Still, Oscar Isaac manages to present a case study in the ambivalence of revenge. The film, inevitably, belongs to Ben Kingsley as Eichmann. Kingsley relishes our attention, and Weitz is wise enough to keep the camera on him. Slowly, Kingsley exposes Eichmann’s lies and manipulations, and the impenitent vanity that compelled him to boast of his crimes — at the time of his kidnapping, he was taping his reminiscences for his memoirs. The final sequences, heightened by some familiar but well-handled devices, are tense enough, and in the end the whole contraption lumbers into the air just in time, to land in the courtroom in Jerusalem. That said, if you’re an anti-Semite, you’ll enjoy Operation Finale more if you wait for the DVD and then watch it in reverse.

Three elements elevate a B-movie script into an A-minus movie. Kingsley is one, and Isaac, an actor who deserves to be in better films, is another. The third is the pleasure of the analogue procedural. Orders are typewritten, cigarettes are smoked, ties are knotted, passports forged by hand, and Eichmann is identified not by DNA, but by the shape of his ear. We get a sense too of how audacious the Israeli plan was. El Al had no scheduled services to Argentina, so a flight was pegged to Argentina’s independence celebrations. No cell phones and satellite surveillance, either.

Eichmann was as guilty as sin. In retrospect, it’s surprising that no one else wanted to try him. The West Germans didn’t want to know; in the dock, he might incriminate former colleagues like Hans Globke, a co-author of the Nuremberg laws who became a national security advisor to the West German government. The CIA, preoccupied with the Cold War, didn’t want extra trouble in South America. The Israelis were more preoccupied with pre-empting another genocide than avenging the last one. They might have hoped to lay the past to rest as the title Operation Finale suggests, but instead the Eichmann trial, televised in Israel and across the West, became the moment at which the repressed memory of the Holocaust started to surface, and not just for the Jews.

Another story began in the courtroom. Unfortunately, Hannah Arendt was the first person to tell it. This week’s New Yorker calls Operation Finale a ‘valuable corrective’ to Arendt’s Eichmann in Jerusalem (1963), which collected her New Yorker essays on the Eichmann trials. Unfortunately, the New Yorker insists that Eichmann in Jerusalem remains ‘a crucial work of history’. It isn’t. Arendt treated her material sloppily, and though her ‘banality of evil’ concept might have its uses when we consider the complicity of ordinary people in extraordinary crimes, it doesn’t apply at all to Eichmann.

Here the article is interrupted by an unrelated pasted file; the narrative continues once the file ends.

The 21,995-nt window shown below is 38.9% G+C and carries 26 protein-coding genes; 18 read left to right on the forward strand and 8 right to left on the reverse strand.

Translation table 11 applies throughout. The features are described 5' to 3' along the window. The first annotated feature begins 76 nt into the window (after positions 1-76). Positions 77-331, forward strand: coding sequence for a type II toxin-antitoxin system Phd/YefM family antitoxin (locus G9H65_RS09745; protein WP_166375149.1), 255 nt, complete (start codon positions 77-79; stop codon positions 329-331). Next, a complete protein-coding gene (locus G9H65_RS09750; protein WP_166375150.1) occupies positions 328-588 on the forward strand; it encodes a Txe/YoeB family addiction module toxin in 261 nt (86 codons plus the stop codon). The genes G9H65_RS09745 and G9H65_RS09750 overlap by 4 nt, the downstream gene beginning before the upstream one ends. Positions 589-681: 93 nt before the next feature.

Before the war, Arendt had fallen for Heidegger, that devious Nazi, in grad school. After the war, she helped launder Heidegger’s reputation. In Jerusalem, she fell for the claims of another devious Nazi. Ignoring testimonies and Eichmann’s own confession, Arendt decided that Eichmann was incapable of ‘thinking’ in the moral sense — a plea of diminished responsibility by moral incapacity. Bettina Stangneth’s Eichmann Before Jerusalem (2010), in which Eichmann convicts himself out of his own mouth on his autobiographical tapes, proved that Eichmann too was a true believer, a high-grade anti-Semite who saw genocide as a mechanism for the metaphysical redemption of the Germans. The publication of Heidegger’s Black Notebooks (2014) proved that Heidegger was not just an opportunist, but a philosophically committed Nazi.

Given all this, it’s a mystery why anyone takes Eichmann in Jerusalem seriously — or why Arendt remains on the syllabus in American universities. After watching Operation Finale, you could worse than watch Margaret von Trotta’s Hannah Arendt (2012), an account of the Eichmann in Jerusalem controversy which inadvertently demonstrates that Arendt promoted the stupid idea of Eichmann’s innocence because she was an intellectual, and thus susceptible to airy idealising and puffballs of conceit. Operation Finale may have its flaws, but this fictionalised thriller is rooted enough in the facts to expose the banality of Hannah Arendt.

Dominic Green is Life & Arts Editor of Spectator USA.